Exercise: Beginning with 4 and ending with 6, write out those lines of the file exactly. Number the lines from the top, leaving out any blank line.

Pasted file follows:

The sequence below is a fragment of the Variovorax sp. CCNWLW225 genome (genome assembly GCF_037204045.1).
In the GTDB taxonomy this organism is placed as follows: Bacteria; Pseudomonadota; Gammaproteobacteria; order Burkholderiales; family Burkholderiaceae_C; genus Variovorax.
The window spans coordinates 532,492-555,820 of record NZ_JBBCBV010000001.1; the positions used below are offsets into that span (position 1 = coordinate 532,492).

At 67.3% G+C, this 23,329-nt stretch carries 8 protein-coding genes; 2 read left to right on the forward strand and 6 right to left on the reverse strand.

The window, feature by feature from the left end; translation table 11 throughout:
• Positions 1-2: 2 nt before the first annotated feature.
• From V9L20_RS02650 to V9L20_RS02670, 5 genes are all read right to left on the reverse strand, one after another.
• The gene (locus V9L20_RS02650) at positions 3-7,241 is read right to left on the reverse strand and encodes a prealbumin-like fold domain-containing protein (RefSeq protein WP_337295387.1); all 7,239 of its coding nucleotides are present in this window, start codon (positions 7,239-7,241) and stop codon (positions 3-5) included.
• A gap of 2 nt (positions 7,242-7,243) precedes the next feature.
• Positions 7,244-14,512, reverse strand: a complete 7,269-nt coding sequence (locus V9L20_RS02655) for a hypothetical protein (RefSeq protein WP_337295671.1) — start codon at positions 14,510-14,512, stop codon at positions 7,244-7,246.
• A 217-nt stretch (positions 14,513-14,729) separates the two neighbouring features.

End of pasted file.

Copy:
At 67.3% G+C, this 23,329-nt stretch carries 8 protein-coding genes; 2 read left to right on the forward strand and 6 right to left on the reverse strand.

The window, feature by feature from the left end; translation table 11 throughout:
• Positions 1-2: 2 nt before the first annotated feature.